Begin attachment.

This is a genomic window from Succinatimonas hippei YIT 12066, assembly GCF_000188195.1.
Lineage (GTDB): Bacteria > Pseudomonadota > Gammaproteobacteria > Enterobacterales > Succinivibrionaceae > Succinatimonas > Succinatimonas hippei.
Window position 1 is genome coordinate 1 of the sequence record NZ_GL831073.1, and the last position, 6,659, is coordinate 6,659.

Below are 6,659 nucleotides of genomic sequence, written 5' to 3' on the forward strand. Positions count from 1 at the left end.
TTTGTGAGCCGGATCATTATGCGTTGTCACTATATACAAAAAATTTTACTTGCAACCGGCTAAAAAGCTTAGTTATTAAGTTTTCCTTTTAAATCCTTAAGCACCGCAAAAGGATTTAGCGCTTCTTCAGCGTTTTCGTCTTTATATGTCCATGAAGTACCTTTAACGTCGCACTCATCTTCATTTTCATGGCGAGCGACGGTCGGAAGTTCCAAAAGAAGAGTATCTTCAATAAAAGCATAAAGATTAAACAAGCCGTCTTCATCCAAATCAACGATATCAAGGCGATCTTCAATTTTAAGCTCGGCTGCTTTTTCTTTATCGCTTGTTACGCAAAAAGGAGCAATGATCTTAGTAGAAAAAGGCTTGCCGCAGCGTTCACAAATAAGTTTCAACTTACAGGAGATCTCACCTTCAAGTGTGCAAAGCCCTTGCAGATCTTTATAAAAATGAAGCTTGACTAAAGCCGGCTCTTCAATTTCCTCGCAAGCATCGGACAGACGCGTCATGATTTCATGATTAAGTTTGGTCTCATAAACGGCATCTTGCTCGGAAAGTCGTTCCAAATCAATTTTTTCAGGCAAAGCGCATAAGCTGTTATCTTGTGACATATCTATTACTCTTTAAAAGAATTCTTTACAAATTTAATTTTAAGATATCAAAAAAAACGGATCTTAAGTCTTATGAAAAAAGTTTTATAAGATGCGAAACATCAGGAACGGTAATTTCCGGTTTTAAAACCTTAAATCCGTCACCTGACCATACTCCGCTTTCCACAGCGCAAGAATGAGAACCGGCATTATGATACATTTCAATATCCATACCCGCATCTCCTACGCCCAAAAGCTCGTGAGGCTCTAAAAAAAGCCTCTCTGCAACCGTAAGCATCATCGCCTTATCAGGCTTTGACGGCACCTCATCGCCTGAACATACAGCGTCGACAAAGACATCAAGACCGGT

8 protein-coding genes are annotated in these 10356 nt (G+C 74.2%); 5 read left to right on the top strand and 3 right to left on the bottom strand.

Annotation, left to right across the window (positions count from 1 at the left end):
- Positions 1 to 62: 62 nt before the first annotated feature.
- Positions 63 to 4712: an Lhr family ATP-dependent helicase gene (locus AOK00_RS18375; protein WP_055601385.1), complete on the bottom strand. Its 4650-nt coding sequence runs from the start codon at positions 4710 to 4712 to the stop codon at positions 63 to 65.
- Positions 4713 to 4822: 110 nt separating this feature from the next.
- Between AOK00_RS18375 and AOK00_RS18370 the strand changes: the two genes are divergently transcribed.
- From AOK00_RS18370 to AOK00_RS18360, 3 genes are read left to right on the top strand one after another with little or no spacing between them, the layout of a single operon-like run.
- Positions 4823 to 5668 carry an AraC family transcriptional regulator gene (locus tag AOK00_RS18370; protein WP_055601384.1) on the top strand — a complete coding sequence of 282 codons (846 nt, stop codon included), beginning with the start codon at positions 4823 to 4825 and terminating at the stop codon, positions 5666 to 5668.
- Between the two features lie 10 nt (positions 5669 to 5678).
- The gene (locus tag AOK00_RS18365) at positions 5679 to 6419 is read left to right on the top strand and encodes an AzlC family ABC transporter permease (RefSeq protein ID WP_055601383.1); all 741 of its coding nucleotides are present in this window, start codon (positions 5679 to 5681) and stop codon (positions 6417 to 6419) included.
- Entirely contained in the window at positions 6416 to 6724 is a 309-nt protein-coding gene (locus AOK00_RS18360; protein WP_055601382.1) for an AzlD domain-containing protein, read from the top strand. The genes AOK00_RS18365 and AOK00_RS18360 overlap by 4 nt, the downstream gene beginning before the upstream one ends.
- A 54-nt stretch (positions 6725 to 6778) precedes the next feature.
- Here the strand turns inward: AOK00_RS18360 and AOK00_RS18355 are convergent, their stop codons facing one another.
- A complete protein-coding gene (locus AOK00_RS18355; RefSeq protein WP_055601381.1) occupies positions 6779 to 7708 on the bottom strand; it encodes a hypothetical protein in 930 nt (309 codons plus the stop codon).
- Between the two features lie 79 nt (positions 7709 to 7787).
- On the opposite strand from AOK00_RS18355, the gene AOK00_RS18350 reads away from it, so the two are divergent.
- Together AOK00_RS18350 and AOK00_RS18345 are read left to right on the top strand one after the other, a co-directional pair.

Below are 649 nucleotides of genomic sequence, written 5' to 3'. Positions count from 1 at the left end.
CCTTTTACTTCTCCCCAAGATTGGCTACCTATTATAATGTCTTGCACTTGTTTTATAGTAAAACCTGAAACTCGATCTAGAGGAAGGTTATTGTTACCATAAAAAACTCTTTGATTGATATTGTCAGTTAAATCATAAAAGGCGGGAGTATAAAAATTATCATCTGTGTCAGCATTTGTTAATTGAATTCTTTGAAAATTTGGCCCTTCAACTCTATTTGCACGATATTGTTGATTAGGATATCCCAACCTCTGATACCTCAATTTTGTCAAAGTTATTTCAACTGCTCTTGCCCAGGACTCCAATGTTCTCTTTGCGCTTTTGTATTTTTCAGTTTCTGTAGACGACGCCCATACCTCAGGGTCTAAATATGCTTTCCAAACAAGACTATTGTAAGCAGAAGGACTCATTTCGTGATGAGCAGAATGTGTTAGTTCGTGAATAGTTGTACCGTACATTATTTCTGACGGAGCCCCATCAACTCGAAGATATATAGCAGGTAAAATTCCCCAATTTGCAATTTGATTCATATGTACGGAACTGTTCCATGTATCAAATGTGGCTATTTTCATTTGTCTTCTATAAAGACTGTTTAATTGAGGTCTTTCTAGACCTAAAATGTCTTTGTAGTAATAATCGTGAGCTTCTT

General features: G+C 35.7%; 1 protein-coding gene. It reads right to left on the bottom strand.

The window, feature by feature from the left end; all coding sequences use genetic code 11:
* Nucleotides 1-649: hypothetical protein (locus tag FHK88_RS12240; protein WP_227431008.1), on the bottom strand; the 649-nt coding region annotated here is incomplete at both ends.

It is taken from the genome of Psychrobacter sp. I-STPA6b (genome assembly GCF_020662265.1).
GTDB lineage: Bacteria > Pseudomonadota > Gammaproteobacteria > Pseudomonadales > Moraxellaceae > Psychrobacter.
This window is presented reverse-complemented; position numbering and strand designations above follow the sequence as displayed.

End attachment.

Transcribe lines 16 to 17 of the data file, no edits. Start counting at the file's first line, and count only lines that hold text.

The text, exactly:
- Entirely contained in the window at positions 6416 to 6724 is a 309-nt protein-coding gene (locus AOK00_RS18360; protein WP_055601382.1) for an AzlD domain-containing protein, read from the top strand. The genes AOK00_RS18365 and AOK00_RS18360 overlap by 4 nt, the downstream gene beginning before the upstream one ends.
- A 54-nt stretch (positions 6725 to 6778) precedes the next feature.